Agenda for the 21st Century
Child Support Agenda for the 21st Century
Parents should have equal status by default
Partners should know about paternity
All children should have been accepted children
Eliminate sex discrimination from child support
There should be no Treasury saving or state compulsion
Child support should be formally awarded to the children
Use a formula to determine the amount
Have closer ties between child support administration and family courts
Use a symmetrical formula that treats both parents similarly
Household benefits/credits should not be treated as income
Amounts should relate to spend on children, not wealth
Also - Exclusions from the Agenda for the 21st Century
Also - A method of judging proposals
Also - International Agenda for the 21st Century
Related topic - Can Child Support Agencies ever work?
Related topic - The 21st Century is making the reformed scheme obsolete
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Use a formula to determine the amount

The amount should be predictable, plausible, and practical.

What?

The amount should be calculated according to a formula, and not rely on the whim of decision makers. It should also be simple with relatively little information of personal circumstances needed to make the calculation.

Predictable: People should be able to plan their financial affairs. This applies to both payer and payee.

Plausible: All concerned must be able to understand what all the features are for. (Whether they agree with them or not). Features must be explainable, and not be arbitrary. The features of the formula must relate to the support of children, and be consistent with the policy objectives (eg. relieving child poverty or whatever).

Practical: It must be possible to administer all aspects of the system in practice with quality achievements. There should be no features such as discontinuities which encourage bad behaviour by the people concerned.

The formula should be freely publicised.

Why?

All of the features above - predictable, plausible, practical - are simply characteristics that most people want from the systems that impact their lives. They would apply to motor cars, an examination system, the remote control for a television, etc. By default, they should apply here too. Consider what happens with the child support of the 1991 & 1995 Acts:

Unpredictable: The parent with care often can't predict whether money will arrive, or if so how much. (A given amount of money is more valuable if it is predictable). The non resident parent often receives unexpected increases in liability. (A give amount of money is often more affordable if it is predictable). The "departures" scheme appears like a battle with unpredictable consequences for both sides.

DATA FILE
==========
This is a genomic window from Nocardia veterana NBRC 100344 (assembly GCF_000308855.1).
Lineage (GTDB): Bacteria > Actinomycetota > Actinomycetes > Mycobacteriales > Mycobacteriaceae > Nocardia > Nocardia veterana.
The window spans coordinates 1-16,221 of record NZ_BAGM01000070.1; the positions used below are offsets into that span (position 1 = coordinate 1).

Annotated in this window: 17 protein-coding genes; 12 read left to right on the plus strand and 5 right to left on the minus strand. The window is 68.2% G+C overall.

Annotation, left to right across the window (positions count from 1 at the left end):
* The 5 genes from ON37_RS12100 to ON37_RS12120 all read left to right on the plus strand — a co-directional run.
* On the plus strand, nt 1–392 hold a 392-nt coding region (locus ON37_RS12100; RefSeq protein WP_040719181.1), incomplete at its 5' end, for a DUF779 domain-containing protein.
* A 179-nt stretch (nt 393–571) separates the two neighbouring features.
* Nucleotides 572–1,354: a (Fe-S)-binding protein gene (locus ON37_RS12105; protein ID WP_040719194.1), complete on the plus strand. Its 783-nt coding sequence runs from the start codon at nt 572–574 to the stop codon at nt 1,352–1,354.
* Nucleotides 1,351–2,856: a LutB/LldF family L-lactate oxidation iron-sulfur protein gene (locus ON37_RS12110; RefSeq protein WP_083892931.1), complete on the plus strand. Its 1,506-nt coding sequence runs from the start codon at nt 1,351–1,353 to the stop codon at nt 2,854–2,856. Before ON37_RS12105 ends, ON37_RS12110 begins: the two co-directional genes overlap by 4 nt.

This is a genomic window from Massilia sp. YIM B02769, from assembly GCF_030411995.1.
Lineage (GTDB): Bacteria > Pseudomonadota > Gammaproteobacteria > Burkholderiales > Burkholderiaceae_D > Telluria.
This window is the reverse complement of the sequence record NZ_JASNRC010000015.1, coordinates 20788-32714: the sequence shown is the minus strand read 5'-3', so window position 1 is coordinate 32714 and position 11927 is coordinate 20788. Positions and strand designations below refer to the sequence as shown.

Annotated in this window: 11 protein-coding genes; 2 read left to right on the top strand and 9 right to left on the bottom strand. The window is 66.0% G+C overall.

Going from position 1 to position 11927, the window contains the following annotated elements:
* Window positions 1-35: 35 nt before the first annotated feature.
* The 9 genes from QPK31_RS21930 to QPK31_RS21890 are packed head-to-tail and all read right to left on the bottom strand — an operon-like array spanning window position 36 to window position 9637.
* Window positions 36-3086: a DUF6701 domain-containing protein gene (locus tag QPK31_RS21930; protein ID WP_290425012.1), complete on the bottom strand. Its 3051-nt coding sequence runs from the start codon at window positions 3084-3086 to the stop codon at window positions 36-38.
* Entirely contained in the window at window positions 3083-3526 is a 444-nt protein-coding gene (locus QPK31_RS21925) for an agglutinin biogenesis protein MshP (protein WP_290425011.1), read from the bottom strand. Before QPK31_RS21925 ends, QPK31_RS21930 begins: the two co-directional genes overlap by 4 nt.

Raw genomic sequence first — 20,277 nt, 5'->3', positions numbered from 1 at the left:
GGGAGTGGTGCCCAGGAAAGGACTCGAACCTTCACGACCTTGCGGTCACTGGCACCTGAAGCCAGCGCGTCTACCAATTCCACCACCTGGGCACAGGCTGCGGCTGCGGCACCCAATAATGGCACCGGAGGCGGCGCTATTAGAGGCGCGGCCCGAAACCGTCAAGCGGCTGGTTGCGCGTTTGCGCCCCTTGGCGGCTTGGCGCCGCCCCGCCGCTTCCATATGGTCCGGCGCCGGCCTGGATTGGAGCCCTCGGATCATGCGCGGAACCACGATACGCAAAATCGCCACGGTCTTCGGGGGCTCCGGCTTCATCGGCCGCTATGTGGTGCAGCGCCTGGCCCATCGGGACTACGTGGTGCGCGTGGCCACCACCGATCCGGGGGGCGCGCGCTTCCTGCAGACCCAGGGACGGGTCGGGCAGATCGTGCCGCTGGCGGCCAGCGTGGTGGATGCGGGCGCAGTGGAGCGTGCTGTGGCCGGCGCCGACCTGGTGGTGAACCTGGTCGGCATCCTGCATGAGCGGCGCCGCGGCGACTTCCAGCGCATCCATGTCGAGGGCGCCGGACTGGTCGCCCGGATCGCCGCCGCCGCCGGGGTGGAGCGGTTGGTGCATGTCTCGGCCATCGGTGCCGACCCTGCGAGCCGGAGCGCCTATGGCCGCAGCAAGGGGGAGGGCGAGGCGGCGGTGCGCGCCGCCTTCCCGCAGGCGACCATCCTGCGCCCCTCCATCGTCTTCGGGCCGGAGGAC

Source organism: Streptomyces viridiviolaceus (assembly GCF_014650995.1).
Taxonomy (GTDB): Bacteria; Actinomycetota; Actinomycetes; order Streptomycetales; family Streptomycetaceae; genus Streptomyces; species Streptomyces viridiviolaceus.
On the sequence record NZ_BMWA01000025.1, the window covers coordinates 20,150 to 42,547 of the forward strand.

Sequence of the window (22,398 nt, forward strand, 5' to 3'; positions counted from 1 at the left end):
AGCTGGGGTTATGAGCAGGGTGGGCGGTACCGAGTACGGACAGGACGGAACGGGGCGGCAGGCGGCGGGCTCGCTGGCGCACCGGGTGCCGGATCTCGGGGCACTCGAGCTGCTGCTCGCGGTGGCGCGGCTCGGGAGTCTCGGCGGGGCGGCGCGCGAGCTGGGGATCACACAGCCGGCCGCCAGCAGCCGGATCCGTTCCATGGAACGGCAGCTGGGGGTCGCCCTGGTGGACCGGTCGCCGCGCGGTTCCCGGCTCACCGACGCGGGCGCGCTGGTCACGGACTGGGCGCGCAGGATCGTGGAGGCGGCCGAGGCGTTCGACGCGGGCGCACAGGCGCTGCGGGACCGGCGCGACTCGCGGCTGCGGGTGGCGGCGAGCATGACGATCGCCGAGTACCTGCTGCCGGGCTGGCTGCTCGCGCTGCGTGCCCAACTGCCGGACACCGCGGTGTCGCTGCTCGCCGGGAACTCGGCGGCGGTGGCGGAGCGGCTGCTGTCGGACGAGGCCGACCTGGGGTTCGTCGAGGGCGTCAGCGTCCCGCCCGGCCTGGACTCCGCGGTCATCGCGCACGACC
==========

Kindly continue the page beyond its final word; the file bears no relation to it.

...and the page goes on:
Implausible: No one really understands what all the features are for. Few could truly justify them, since some features (such as certain percentages) are simply arbitrary. Some liabilities don't correspond to researched costs of children. There are many areas where there is a valid but unanswerable question: "if they take X into account why don't they also take Y into account?"

Impractical: The formula is demonstrably impossible to administer in practice. The formula is badly-behaved, with unexpected consequences that encourage undesirable behaviour (such as leaving work, emigration, even suicide). A scheme that takes a lot of circumstances into account will be subject to reviews more often as circumstances change.

There are many people who don't want a simple formula. They typically claim that a system that took more circumstances into account would be fairer (which normally means that it would make the person concerned better off). But in general, for the non resident parent, that is probably not true. A simple scheme has to play safe and set a low average amount. A scheme that uses far more circumstances about both parents need not play safe.

Many different ways of operating a child support system have been tried in the UK, and also in the rest of the world. The perfect approach has not been found, and commentators sometimes appear to act according to the principle "the grass is greener over there", or "the next radical change will work, honest". Much of the choice appears to be between "a simple scheme which can't hope to be fair in all details, but may be implementable", and "a complicated scheme which can't hope to be fair in all details, but which relies on very fallible human beings and is incomprehensible to all concerned".

How?

A formula has to be devised according to what society/government wants the system to achieve. A society doesn't even have to have a child support system if this doesn't satisfy some objectives of that society. Therefore, this doesn't attempt to devise a complete formula by logic or analysis. Instead, it proposes some features that any system should have to gain credibility and reduce friction.

However, the assumption, both in the social context and here, is that the child support system should be primarily designed for and measured against outcomes for children, rather than other (probably temporary) obectives such as reduced social security expenditure or spousal maintenance. There is a gradual trend worldwide towards thinking of policies from the children's point of view, and that applies here.

References

Relationship to other Agenda items
Use a symmetrical formula that treats both parents similarly Both of these items are concerned with the nature of the formula.
Amounts should relate to spend on children, not wealth
Other pages in this web site
   
Potential lobby groups
   
Other relevant external links
   

I believe five out of four people have trouble with fractions

Page last updated: 17 December, 2003 © Copyright Barry Pearson 2003